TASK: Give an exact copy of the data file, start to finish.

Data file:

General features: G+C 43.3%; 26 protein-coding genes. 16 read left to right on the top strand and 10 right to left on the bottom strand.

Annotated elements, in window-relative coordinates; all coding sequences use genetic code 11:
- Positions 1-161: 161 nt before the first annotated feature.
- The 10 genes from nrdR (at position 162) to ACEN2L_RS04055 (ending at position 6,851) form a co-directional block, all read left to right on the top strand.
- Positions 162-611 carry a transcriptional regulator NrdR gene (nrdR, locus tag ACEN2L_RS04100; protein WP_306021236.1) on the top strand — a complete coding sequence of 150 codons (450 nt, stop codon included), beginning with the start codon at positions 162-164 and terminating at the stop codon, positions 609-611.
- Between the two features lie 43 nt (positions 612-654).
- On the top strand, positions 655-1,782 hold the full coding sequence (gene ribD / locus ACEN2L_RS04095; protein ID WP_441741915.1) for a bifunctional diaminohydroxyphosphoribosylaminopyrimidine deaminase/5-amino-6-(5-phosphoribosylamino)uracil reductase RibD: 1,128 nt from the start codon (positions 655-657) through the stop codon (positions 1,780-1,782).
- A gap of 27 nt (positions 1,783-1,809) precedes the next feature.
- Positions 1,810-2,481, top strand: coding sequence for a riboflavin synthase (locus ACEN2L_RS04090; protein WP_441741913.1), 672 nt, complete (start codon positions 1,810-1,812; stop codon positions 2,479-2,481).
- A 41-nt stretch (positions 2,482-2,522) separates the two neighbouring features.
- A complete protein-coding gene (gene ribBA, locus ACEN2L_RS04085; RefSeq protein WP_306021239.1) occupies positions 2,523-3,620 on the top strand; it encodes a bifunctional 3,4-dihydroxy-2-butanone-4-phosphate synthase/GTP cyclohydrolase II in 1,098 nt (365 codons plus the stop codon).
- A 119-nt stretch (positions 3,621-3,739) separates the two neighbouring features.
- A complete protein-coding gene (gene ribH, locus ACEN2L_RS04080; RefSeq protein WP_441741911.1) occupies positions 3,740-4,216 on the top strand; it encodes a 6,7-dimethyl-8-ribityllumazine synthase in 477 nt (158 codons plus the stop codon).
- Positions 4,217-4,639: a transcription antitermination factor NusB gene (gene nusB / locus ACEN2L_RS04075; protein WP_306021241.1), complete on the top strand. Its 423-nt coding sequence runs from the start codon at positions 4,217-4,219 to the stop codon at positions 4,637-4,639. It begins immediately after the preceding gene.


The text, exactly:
General features: G+C 43.3%; 26 protein-coding genes. 16 read left to right on the top strand and 10 right to left on the bottom strand.

Annotated elements, in window-relative coordinates; all coding sequences use genetic code 11:
- Positions 1-161: 161 nt before the first annotated feature.
- The 10 genes from nrdR (at position 162) to ACEN2L_RS04055 (ending at position 6,851) form a co-directional block, all read left to right on the top strand.
- Positions 162-611 carry a transcriptional regulator NrdR gene (nrdR, locus tag ACEN2L_RS04100; protein WP_306021236.1) on the top strand — a complete coding sequence of 150 codons (450 nt, stop codon included), beginning with the start codon at positions 162-164 and terminating at the stop codon, positions 609-611.
- Between the two features lie 43 nt (positions 612-654).
- On the top strand, positions 655-1,782 hold the full coding sequence (gene ribD / locus ACEN2L_RS04095; protein ID WP_441741915.1) for a bifunctional diaminohydroxyphosphoribosylaminopyrimidine deaminase/5-amino-6-(5-phosphoribosylamino)uracil reductase RibD: 1,128 nt from the start codon (positions 655-657) through the stop codon (positions 1,780-1,782).
- A gap of 27 nt (positions 1,783-1,809) precedes the next feature.
- Positions 1,810-2,481, top strand: coding sequence for a riboflavin synthase (locus ACEN2L_RS04090; protein WP_441741913.1), 672 nt, complete (start codon positions 1,810-1,812; stop codon positions 2,479-2,481).
- A 41-nt stretch (positions 2,482-2,522) separates the two neighbouring features.
- A complete protein-coding gene (gene ribBA, locus ACEN2L_RS04085; RefSeq protein WP_306021239.1) occupies positions 2,523-3,620 on the top strand; it encodes a bifunctional 3,4-dihydroxy-2-butanone-4-phosphate synthase/GTP cyclohydrolase II in 1,098 nt (365 codons plus the stop codon).
- A 119-nt stretch (positions 3,621-3,739) separates the two neighbouring features.
- A complete protein-coding gene (gene ribH, locus ACEN2L_RS04080; RefSeq protein WP_441741911.1) occupies positions 3,740-4,216 on the top strand; it encodes a 6,7-dimethyl-8-ribityllumazine synthase in 477 nt (158 codons plus the stop codon).
- Positions 4,217-4,639: a transcription antitermination factor NusB gene (gene nusB / locus ACEN2L_RS04075; protein WP_306021241.1), complete on the top strand. Its 423-nt coding sequence runs from the start codon at positions 4,217-4,219 to the stop codon at positions 4,637-4,639. It begins immediately after the preceding gene.